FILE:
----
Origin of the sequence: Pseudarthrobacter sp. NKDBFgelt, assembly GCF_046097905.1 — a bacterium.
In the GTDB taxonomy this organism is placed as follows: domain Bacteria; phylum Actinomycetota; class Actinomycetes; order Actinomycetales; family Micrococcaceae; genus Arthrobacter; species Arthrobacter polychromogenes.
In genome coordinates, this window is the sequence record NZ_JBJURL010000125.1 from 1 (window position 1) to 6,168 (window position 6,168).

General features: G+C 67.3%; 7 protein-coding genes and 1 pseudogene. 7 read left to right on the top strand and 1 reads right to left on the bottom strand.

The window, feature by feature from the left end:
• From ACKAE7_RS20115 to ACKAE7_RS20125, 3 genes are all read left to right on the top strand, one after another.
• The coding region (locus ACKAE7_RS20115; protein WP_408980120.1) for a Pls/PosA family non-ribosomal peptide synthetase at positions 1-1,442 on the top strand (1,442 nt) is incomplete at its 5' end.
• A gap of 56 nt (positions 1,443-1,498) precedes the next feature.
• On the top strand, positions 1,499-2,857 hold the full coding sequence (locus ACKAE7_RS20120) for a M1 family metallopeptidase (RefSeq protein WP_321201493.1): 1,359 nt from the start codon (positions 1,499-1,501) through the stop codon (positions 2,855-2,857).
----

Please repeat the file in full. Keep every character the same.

Origin of the sequence: Pseudarthrobacter sp. NKDBFgelt, assembly GCF_046097905.1 — a bacterium.
In the GTDB taxonomy this organism is placed as follows: domain Bacteria; phylum Actinomycetota; class Actinomycetes; order Actinomycetales; family Micrococcaceae; genus Arthrobacter; species Arthrobacter polychromogenes.
In genome coordinates, this window is the sequence record NZ_JBJURL010000125.1 from 1 (window position 1) to 6,168 (window position 6,168).

General features: G+C 67.3%; 7 protein-coding genes and 1 pseudogene. 7 read left to right on the top strand and 1 reads right to left on the bottom strand.

The window, feature by feature from the left end:
• From ACKAE7_RS20115 to ACKAE7_RS20125, 3 genes are all read left to right on the top strand, one after another.
• The coding region (locus ACKAE7_RS20115; protein WP_408980120.1) for a Pls/PosA family non-ribosomal peptide synthetase at positions 1-1,442 on the top strand (1,442 nt) is incomplete at its 5' end.
• A gap of 56 nt (positions 1,443-1,498) precedes the next feature.
• On the top strand, positions 1,499-2,857 hold the full coding sequence (locus ACKAE7_RS20120) for a M1 family metallopeptidase (RefSeq protein WP_321201493.1): 1,359 nt from the start codon (positions 1,499-1,501) through the stop codon (positions 2,855-2,857).